Byline: Nita Ghei, SPECIAL TO THE WASHINGTON TIMES
The White House is in the initial stages of setting up what is already being dubbed a nudge squad with the goal of borrowing insights from behavioral economics to get people to make better choices.
The alphabet soup of agencies to which Congress has delegated vast power has already been experimenting with regulations aimed at correcting irrational consumer choice rather than confining itself to a more traditional role of correcting market failures. The result has been rules that limit choice and increase costs, particularly for the most vulnerable consumers. Constraining consumer choice is not a solution; it's the part of the problem.
With the rise of behavioral economics, there is now a substantial body of evidence that individuals do not always act rationally. Nonetheless, an equally substantial body of evidence from experimental economics, led by Nobel laureate Vernon Smith, demonstrates that even though individuals make errors, markets can and do very often achieve efficient results. The need for regulation, therefore, is questionable. In fact, these regulations often disproportionately burden low-income households. Any regulation based on debiasing or correctin irrationality should be subject to stringent scrutiny prior to implementation.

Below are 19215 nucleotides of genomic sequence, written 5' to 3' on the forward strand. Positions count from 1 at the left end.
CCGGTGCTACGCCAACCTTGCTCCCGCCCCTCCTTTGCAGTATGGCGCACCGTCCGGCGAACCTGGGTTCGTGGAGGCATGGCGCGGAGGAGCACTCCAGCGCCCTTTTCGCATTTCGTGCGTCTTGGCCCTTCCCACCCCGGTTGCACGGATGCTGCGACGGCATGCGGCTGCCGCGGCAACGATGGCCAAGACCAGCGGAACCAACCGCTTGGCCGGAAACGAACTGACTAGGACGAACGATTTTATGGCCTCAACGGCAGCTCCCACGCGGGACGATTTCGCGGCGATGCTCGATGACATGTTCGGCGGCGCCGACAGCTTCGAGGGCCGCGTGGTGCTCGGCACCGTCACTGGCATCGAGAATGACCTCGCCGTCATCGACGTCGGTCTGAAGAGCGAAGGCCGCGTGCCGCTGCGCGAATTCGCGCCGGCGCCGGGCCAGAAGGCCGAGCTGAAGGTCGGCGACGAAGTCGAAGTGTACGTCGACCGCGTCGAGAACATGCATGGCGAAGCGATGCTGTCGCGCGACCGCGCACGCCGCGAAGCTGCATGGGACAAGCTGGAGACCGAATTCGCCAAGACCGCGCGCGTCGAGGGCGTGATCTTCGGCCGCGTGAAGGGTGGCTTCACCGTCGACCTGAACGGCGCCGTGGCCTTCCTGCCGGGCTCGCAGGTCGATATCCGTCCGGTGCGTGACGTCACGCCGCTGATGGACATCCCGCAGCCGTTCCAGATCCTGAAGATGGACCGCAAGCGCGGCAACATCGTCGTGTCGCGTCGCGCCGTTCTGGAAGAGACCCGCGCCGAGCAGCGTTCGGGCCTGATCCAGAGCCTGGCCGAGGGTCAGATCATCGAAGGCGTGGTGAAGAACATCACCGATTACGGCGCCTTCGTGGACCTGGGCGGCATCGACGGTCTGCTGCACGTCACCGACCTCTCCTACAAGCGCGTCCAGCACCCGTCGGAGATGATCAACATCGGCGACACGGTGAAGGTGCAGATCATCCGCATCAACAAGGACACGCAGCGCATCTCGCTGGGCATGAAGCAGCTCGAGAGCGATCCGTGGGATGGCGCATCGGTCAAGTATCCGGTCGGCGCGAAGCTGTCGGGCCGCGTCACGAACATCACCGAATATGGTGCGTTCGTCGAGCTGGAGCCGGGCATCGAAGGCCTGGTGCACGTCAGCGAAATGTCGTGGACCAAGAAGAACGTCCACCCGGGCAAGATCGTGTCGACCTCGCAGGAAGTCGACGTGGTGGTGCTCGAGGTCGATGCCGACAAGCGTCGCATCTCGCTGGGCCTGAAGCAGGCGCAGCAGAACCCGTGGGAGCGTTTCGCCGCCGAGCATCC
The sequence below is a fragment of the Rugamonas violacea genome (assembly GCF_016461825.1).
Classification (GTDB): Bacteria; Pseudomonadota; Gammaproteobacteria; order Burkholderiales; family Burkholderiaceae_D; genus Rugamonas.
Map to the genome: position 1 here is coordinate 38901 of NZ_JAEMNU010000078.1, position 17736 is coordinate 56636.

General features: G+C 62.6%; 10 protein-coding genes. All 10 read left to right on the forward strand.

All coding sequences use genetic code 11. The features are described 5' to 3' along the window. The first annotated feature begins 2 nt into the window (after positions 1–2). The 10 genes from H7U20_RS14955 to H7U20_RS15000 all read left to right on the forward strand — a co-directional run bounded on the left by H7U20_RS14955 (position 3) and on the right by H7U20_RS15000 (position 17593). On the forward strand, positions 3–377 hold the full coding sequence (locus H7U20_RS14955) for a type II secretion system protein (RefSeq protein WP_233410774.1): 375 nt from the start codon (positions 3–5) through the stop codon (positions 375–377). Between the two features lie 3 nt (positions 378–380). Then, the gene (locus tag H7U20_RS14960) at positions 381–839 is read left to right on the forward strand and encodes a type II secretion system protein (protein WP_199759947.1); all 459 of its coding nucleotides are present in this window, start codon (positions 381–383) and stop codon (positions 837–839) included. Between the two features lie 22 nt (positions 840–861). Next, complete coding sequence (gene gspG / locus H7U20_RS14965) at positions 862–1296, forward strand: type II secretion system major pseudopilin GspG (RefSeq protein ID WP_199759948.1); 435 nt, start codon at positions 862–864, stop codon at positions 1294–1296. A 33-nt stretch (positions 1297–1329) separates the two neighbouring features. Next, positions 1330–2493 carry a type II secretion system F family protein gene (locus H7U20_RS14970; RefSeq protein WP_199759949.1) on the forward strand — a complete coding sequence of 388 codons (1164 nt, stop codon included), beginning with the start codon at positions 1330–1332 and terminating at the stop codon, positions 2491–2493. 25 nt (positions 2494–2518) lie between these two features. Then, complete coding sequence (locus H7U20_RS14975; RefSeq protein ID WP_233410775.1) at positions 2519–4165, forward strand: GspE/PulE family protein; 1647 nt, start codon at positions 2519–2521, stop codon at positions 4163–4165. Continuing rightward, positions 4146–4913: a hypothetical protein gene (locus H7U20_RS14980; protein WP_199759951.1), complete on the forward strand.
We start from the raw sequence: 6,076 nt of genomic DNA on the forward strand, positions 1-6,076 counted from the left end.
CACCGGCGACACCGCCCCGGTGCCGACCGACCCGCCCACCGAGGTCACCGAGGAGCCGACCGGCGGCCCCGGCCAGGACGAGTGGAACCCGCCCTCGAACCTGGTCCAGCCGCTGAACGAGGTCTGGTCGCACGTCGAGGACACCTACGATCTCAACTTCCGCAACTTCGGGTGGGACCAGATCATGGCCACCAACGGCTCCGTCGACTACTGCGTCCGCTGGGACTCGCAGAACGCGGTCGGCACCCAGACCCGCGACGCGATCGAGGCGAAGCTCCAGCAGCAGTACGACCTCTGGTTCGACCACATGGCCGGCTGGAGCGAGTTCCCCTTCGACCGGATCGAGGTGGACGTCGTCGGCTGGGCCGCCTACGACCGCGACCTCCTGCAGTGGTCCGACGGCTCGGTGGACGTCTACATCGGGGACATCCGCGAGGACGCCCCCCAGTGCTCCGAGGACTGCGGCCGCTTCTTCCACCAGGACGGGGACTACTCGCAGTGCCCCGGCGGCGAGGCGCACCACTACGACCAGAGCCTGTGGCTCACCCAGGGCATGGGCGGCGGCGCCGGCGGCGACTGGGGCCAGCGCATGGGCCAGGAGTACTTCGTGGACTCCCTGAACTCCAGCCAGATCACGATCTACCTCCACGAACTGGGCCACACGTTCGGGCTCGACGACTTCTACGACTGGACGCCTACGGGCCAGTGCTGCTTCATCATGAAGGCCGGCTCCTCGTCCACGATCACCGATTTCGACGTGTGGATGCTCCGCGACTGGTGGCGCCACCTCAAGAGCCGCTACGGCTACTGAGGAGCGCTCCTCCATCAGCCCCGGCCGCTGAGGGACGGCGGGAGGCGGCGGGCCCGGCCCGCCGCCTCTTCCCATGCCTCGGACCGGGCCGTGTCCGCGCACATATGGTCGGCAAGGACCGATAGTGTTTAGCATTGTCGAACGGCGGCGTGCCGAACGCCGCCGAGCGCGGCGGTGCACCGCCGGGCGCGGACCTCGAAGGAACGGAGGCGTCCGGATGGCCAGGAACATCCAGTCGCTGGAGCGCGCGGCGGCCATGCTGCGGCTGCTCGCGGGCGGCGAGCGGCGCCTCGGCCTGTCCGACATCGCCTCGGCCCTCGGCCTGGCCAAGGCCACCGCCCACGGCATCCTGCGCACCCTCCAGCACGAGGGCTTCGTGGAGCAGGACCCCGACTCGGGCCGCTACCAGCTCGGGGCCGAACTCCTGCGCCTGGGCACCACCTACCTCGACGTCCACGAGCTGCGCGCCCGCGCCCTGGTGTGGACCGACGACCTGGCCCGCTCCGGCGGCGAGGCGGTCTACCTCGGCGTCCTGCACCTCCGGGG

One of the more obvious ways in which people act irrationally is by exhibiting a lack of self-control: when they overeat, when they gamble and when they engage in abuse substance. Another form of error arises when people resist making changes, even when presented with evidence of what is arguably a superior alternative. There is, then, an argument for policy to correct these irrational errors, and regulation expands beyond its traditional scope of correcting market failure.
Federal agencies have been experimenting with such regulations for a while. The Food and Drug Administration has regulations that seek to correct irrational choices that lead to obesity, but they have been largely ineffective. The corporate average fuel economy (CAFE) standards, which involves the Department of Transportation and the Environmental Protection Agency in consultation with the Department of Energy, is based on a cost-benefit analysis that only regards fuel efficiency as a benefit to consumers and discounts cost factors. When a consumer is shopping for a vehicle, though, he will weigh many concerns, including safety, reliability, the number of passengers to be transported and freight space, in addition to fuel efficiency. …